Throughout the economy, businesses rely heavily on services to fulfill their needs. In the utility sector, however, the use of services has taken hold more slowly, especially when those services reduce the need for capital investment in their systems. At the heart of the matter is the way utilities recover costs and generate earnings. At stake is faster adoption of modern technology, better service, a more efficient system, and lower costs for customers.
Not every company can be the best at everything. Companies specialize in certain functions and in doing so are able to perform those functions more efficiently, with better quality and at lower cost. The economy at large runs more efficiently when companies specialize and sell their expertise to other companies as a service. Utilities have tremendous expertise in distribution planning and engineering, but should we also expect them to be equally proficient at operating, updating and securing IT systems? How about developing and running demand response programs, or making sure energy storage systems are operating at peak efficiency? Yet, this is what utility regulations push them to do.
The regulatory model in place today has served us well for many years, but is not keeping up with the way business is done today — or what's best for customers as they meet their energy needs. How can regulation encourage utilities to optimize service versus capital expenditures to keep up with a changing grid?
Cost-of-service regulation, which is what we have today, allows utilities to collect earnings as they put money into long-term capital investments — a model developed to encourage utilities to expand and upgrade physical infrastructure in a context of growing demand for electricity. Services that utilities procure do not earn them the same rate of return. Rather, utilities may earn or lose money on services depending on how their operating expenditures match up with expenses projected in rates approved by regulators.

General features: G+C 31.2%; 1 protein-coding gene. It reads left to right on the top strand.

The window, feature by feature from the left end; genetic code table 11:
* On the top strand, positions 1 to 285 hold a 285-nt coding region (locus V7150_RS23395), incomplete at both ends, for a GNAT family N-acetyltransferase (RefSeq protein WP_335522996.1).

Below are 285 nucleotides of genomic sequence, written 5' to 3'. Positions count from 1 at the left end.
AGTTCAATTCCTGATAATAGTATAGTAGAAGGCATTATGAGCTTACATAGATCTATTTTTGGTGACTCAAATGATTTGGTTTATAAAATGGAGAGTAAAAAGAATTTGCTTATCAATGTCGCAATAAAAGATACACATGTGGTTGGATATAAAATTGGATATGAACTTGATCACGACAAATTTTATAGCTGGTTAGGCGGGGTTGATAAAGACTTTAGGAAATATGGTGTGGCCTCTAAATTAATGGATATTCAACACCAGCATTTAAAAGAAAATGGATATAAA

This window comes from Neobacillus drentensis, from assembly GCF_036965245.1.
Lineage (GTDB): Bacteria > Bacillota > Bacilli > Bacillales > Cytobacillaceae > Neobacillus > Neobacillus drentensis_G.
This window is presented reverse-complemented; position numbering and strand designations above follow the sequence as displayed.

This sets up a business model for profitability whereby utilities expand capital investments in the grid for the long term while minimizing operating expenditures over the short term. But if a service, such as demand response or capacity provided by customer-owned storage, can reduce or defer the need for a utility capital investment, such as a transformer upgrade, the regulatory model may put customer interests at odds with utility financial performance. For the utility, choosing the service solution means forgoing the earnings it would get from investing in a capital solution. For customers, if the service-based solution is lower cost, they end up paying more when the utility pursues the capital investment.
It doesn't have to be this way. Several states are working to provide utilities with the freedom to choose the best solution for customers without sacrificing their own financial performance. Illinois is in the middle of a rulemaking on cloud computing services (which replace utility capital investments in IT hardware and software) while New York and California both allow utilities to earn on distributed energy resource (DER) services that reduce the need for utilities to invest in their distribution systems. Other states are allowing utilities to pre-pay for cloud computing services and earn on them as if the costs were invested capital.